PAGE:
Nathan Handler's Blog

Debian Mobile
31st March 2013

For one of my classes, the final project is to work on a personal project for four weeks. Since I have never done mobile programming before, I decided I would use this project as a chance to teach myself the basics of Android development. Paul Tagliamonte recently blogged about a Google Summer of Code project idea for a Debian Android application. It was this post that motivated me to create a Debian Android application for my final project. We are only in the middle of week one, but my plan is to have at least a basic BTS and PTS interface done by the end of the project. Then, depending on a few things, I hope to turn it into a Google Summer of Code project or simply continue developing it on my own.

As I mentioned, I am only a few days into the project. One of the first hurdles I encountered was interacting with the SOAP interfaces available for the PTS and BTS. There are a few examples available on the wiki, but there are not any for Java. A Google search also failed to return any clear and simple results. As a result, I decided I would create a Python script that would accept requests from the Java Android application via a REST API and pass them on to the SOAP API before returning the result as JSON. Before I could finish writing the script, Paul mentioned that he had already written a similar program a few months ago. I immediately stopped working on my script and began preparing a patch for Paul's program to add support for some missing PTS SOAP functions as well as the entire BTS. After a few hours, I had the ability to query the PTS and BTS via a REST API from Java.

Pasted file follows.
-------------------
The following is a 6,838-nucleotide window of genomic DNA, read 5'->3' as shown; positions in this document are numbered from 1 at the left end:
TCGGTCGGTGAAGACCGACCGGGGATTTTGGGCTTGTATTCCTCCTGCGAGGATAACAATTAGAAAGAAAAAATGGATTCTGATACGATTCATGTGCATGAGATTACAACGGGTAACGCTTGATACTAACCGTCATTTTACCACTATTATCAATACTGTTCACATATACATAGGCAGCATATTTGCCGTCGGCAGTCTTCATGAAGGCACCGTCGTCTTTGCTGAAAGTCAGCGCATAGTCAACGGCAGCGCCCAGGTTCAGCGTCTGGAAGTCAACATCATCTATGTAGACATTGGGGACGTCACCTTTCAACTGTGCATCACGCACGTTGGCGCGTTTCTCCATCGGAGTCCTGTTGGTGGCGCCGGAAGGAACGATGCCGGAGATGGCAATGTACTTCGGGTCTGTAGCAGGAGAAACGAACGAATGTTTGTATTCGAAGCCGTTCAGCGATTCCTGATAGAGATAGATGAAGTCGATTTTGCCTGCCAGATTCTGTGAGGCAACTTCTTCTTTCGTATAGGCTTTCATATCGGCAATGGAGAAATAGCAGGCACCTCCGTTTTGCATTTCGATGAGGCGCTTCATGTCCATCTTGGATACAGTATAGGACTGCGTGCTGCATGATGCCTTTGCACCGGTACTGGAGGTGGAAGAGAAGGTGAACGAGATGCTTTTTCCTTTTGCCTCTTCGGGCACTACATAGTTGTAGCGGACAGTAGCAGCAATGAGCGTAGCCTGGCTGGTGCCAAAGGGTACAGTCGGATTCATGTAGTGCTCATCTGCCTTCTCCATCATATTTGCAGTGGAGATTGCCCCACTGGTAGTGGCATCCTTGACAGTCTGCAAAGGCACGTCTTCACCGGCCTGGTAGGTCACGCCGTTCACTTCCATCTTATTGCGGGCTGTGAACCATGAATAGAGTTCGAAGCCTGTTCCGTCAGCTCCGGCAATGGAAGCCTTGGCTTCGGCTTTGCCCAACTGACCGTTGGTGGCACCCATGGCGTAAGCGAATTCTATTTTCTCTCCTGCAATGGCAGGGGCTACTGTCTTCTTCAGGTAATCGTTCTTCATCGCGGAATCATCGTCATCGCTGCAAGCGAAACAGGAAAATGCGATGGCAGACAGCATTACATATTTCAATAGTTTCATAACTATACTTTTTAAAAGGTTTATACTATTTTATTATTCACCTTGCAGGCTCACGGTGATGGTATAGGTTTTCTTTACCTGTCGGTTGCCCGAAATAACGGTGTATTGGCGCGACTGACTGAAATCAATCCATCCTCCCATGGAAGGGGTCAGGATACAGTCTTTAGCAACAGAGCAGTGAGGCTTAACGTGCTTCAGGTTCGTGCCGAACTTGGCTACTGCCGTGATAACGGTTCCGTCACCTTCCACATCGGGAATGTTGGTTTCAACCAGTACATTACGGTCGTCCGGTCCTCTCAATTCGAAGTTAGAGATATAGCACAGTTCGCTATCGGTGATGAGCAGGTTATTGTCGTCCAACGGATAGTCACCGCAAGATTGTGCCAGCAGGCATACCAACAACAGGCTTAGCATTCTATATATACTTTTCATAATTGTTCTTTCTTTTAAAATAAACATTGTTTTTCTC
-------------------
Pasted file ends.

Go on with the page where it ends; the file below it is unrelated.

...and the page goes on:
While I normally prefer to use VIM for my programming, I decided to follow Google's recommendation and use Eclipse. I was able to follow their guide to get the SDK setup and a simple demo application running. One of the few hurdles I encountered was when I wanted to make web requests. Due to the ability for such requests to stall, you are required to perform them in a separate thread. This only becomes aparant when you try to test your application on an actual device; the emulator will happily run the process in the main thread. Regardless, I was eventually able to modify the demo application to allow me to make requests to my Python REST server and then parse and display the result.

Here are some screenshots of the application running.

Main Screen API Functions Information Entered Result

If you have any feature suggestions, questions, or comments, feel free to send me an email ( The source code for the Android application is currently not available, but I plan to put it up in a git repository sometime in the near future. The source code for the Python script that provides a REST API to access the PTS and BTS SOAP interface is available on GitHub.

Tags: android, planet-debian, planet-ubuntu.

Created by Chronicle v4.6